Rather, it was clear that the contracts were not intended to be for a fixed term. To make employees’ employment contingent upon the whims of a third party would undermine their rights and the protection afforded by the LRA.

 

As a result the employees’ services could only be terminated once the provisions of section 189A had been adhered to. This required, among others, a process of consultation with AMCU (acting on behalf of the affected employees). AMCU were therefore successful in their application.

 

Importance Of This Case

This case highlights the importance of only using fixed term contracts in appropriate, justifiable circumstances. Employers seeking to employ employees on a fixed term basis must do so only upon proper consideration of the provisions of the LRA and once they are assured that the employment of such employees on such basis can be justified.

 

For more information, please contact Jacques Van Wyk at , or  Andre van Heerden at  

Article published with the kind courtesy of Werksmans Attorneys www.werksmans.com

 

 

 

 

 

Case Law Summaries and Articles

 

Can employees be dismissed for refusing to accept new terms and conditions of employment?

Can an employer dismiss employees because they refuse to agree to a change to their terms and conditions of employment? An initial answer may be, “yes”.

Read More >>>

 

Escape route: “Resignation with immediate effect”

The latest case in the ‘disciplining employees who have resigned with immediate effect’ saga has brought about more uncertainty as to whether an employee who resigns with immediate effect shortly before a disciplinary hearing can avoid disciplinary action and subsequent dismissal.

Read More >>>

 

Freedom of expression or incitement to commit an offence? A constitutional challenge

On 4 July 2019, the North Gauteng High Court handed down judgment in the case of The EFF and other v Minister of Justice and Constitutional Development and other (87638/2017 and 45666/2017) in which the EFF and Julius Malema (the applicants) sought to have s18(2)(b) of the Riotous Assemblies Act, No 17 of 1956 (Riotous Act) declared unconstitutional.

Read More >>>

 

Consolidated, comprehensive or general final written warnings

Regarding dismissal, according to the Code of Good Practice, “the courts have endorsed the concept of corrective or progressive discipline. This approach regards the purpose of discipline as a means for employees to know and understand what standards are required of them.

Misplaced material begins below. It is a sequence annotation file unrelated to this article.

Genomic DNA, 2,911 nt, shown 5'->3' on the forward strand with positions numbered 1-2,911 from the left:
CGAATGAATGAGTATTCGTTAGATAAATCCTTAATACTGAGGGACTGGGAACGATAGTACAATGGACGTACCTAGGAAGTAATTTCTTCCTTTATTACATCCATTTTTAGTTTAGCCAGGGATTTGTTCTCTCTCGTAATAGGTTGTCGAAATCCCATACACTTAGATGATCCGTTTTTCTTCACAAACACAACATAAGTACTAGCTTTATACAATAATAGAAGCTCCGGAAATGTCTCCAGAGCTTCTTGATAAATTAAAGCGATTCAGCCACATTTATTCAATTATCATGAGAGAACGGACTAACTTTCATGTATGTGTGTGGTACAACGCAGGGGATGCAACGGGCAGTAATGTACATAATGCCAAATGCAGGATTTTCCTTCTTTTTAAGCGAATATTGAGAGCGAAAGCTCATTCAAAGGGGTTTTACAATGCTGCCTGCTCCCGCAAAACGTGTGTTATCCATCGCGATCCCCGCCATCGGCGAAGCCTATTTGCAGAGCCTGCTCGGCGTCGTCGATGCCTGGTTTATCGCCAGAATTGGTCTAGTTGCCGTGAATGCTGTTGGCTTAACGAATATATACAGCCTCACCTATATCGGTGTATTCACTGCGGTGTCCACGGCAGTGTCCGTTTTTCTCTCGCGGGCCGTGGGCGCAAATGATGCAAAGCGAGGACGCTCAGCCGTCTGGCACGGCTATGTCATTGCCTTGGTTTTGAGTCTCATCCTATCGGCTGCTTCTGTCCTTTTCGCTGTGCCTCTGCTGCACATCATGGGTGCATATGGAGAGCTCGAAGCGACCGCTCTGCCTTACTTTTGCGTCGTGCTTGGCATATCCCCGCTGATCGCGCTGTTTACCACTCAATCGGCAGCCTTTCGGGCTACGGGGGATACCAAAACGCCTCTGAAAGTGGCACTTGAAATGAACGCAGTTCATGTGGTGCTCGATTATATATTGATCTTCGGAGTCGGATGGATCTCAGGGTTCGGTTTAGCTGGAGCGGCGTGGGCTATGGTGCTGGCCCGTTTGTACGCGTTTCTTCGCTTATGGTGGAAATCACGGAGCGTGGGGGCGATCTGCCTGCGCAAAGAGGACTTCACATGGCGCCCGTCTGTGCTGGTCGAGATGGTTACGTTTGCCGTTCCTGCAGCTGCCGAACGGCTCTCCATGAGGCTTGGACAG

Read More >>>

 

 

 

 

 

 

Courses and Workshops

 

                   

 

Health and Safety Representative Course

17 October 2019

Emperors Palace: Convention Centre

AARTO and the Impact on Your Business

18 October 2019 (Fully Booked)

Southern Sun: Elangeni: Durban

31 October 2019 (Fully Booked)

Emperors Palace: Convention Centre

01 November 2019

Emperors Palace: Convention Centre

Hazard Identification & Risk Assessment Course

18 October 2019

Emperors Palace: Convention Centre

27 November 2019

Tsogo Sun: Century City: Stay Easy: Cape Town

Problem-solving and Decision-making Skills

24 & 25 October 2019

Emperors Palace: Convention Centre

Workshop Incident/Accident Investigation Course

25 October 2019

Emperors Palace: Convention Centre

28 November 2019

Tsogo Sun: Century City: Stay Easy: Cape Town

Employment Equity Committee Training

01 November 2019

Emperors Palace: Convention Centre

07 November 2019 (Fully Booked)

Tsogo Sun: Century City: Cape Town

08 November 2019

Tsogo Sun: Century City: Cape Town

Managerial and Leadership Skills

06, 07 & 08 November 2019

Emperors Palace: Convention Centre

2019: Case Law Updates

15 November 2019

Emperors Palace: Convention Centre

The OHS Act and the Responsibilities of Management

22 November 2019

Emperors Palace: Convention Centre

29 November 2019

Tsogo Sun: Century City: Stay Easy: Cape Town

  

  

 Our Clients 

 

Android App On Google Play

Android App On Google Play